Taxes and your rental property! What to report and deduct!

Due to the slow pace of the sales market, some homeowners have decided to lease their properties until the market picks up!  In most cases this is a smart move! Instead of letting your property sit vacant and lose money every month, homeowners cut their losses and lease it to somoneone willing to pay their mortgate (or part of their mortgage in some cases).

I get lots of questions from new “investors” about the tax benefits on rental properties.  While the IRS has thousands of pages on the subject, I’ll briefly break down what you need to know as you consider renting your property out!

1.  What income do I have to report?

You’ll have to report all rents collected during a specific calendar year.  Rent does not include the security deposit, UNLESS you keep part of it when your tenant vacates.  If your tenant pays rent in advance and it covers the next year, you’ll still have to report what you receive in the year that you receive it.

You are also require to report any utilities that your tenant pays as rental income.

2.  What can I deduct on my taxes that are related to my rental property?

Generally, you can deduct expenses for your rental property that are related to maintenance, insurance, taxes and interest.  Common rental expenses include:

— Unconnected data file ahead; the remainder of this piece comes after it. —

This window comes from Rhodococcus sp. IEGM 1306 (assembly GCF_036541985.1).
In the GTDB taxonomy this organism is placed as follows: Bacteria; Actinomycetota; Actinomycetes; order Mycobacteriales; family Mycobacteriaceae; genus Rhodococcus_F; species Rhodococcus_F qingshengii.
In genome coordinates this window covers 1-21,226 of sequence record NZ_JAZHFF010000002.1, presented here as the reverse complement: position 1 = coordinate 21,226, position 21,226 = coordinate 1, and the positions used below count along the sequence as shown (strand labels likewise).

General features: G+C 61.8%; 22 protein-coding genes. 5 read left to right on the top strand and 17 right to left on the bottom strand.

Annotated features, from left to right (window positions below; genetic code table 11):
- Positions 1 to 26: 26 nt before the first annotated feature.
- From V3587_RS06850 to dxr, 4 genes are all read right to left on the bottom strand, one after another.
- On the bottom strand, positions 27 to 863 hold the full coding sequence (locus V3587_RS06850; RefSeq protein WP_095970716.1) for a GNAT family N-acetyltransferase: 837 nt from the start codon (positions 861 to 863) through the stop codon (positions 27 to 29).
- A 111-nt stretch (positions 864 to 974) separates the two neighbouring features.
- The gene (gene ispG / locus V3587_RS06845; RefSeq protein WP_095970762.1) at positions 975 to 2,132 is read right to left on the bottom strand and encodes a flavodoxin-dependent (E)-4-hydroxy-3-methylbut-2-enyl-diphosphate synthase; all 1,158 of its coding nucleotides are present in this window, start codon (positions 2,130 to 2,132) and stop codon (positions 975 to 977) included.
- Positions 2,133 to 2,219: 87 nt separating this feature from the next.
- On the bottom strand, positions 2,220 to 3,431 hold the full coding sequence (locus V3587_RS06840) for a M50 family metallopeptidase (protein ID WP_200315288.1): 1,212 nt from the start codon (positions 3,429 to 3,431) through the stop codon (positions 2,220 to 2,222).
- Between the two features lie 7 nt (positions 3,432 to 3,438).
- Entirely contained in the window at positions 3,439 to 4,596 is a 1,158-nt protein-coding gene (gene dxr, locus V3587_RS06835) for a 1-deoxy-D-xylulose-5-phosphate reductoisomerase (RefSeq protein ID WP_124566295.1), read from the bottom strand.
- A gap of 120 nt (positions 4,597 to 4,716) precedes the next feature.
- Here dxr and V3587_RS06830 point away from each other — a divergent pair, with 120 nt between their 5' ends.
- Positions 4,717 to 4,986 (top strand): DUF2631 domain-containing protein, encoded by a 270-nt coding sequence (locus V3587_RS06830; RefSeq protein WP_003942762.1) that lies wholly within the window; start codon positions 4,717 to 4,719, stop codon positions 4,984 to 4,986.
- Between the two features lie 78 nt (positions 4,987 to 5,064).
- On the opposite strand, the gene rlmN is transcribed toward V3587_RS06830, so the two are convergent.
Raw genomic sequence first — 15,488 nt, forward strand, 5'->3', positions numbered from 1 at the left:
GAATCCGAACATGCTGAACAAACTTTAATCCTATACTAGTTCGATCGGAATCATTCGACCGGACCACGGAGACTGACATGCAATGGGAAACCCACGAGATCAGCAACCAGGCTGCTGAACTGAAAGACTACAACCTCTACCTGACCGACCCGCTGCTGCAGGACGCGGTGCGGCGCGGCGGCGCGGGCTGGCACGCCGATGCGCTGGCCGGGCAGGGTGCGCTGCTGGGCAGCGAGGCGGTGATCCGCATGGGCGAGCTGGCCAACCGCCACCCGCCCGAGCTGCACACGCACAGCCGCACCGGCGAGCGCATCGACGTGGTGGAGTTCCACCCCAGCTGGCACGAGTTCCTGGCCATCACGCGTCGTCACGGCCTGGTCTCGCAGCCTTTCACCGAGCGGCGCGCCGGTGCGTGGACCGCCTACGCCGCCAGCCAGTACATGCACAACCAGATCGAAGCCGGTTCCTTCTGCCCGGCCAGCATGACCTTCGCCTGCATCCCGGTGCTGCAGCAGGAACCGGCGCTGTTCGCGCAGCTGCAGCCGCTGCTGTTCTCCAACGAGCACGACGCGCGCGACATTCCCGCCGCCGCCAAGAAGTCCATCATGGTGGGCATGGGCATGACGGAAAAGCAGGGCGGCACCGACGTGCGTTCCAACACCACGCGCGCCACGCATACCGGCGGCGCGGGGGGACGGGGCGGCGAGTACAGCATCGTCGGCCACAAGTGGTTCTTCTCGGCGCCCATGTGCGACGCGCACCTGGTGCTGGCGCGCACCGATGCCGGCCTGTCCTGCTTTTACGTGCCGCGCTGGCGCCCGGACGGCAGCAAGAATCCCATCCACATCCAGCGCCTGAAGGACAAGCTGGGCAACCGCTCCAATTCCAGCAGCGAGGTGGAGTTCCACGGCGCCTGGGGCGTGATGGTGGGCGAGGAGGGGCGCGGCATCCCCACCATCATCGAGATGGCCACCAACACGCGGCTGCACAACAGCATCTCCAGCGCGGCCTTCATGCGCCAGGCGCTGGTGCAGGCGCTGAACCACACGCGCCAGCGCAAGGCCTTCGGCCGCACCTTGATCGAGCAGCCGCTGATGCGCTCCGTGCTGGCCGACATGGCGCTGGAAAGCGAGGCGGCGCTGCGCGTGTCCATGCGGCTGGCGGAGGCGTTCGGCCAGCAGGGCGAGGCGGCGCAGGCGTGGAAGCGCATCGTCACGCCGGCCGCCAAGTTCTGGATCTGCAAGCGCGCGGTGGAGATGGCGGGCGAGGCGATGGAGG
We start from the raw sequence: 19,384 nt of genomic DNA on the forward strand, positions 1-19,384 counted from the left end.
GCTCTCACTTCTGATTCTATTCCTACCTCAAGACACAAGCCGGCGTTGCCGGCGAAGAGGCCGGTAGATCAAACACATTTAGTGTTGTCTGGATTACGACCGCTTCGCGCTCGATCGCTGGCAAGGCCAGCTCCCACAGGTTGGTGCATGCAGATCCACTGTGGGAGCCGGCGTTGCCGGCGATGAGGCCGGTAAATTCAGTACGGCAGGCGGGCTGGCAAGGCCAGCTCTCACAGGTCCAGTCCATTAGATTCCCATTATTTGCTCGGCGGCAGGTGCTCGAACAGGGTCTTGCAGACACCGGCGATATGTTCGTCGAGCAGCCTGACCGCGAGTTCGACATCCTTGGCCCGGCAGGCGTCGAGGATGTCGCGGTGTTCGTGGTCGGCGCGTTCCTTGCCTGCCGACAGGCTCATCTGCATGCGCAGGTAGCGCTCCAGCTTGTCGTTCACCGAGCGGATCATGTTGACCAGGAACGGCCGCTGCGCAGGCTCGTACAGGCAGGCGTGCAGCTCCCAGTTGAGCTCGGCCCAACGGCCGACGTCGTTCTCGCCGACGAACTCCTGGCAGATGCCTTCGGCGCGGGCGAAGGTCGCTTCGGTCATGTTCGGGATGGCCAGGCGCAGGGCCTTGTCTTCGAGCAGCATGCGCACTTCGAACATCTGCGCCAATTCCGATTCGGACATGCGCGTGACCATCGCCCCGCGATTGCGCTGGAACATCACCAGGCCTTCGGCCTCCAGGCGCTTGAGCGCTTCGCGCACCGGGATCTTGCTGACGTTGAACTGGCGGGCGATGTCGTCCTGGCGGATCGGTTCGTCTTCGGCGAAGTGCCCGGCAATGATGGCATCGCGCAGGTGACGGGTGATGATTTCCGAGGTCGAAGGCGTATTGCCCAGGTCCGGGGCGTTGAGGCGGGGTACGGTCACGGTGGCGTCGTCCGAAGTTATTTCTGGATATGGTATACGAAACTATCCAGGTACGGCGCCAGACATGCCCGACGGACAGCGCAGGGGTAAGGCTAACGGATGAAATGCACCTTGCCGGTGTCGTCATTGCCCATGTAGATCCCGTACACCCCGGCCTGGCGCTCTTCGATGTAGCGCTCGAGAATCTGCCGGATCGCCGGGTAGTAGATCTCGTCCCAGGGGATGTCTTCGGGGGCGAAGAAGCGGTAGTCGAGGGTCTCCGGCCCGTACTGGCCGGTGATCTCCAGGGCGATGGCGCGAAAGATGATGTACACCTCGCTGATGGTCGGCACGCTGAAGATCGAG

• Advertising
  • Cleaning and maintenance (You can deduct repairs related to keeping the home in good working order, however, you have to deduct the capitalized costs on any improvements which are projects that improve the value of the property)
  • Commissions
  • Depreciation
  • Insurance
  • Interest
  • Legal fees
  • Local transportation expenses (if you collect the rent yourself)
  • Utilities

Finally, if you own a percentage of the rental property, you can only deduct the percentage of what you own.

Please visit the IRS site for more information:http://www.irs.gov/publications/p527/ch01.html#en_US_publink1000218979

Do you have any questions? Do you have any additional expenses that you have been able to deduct for your rental property?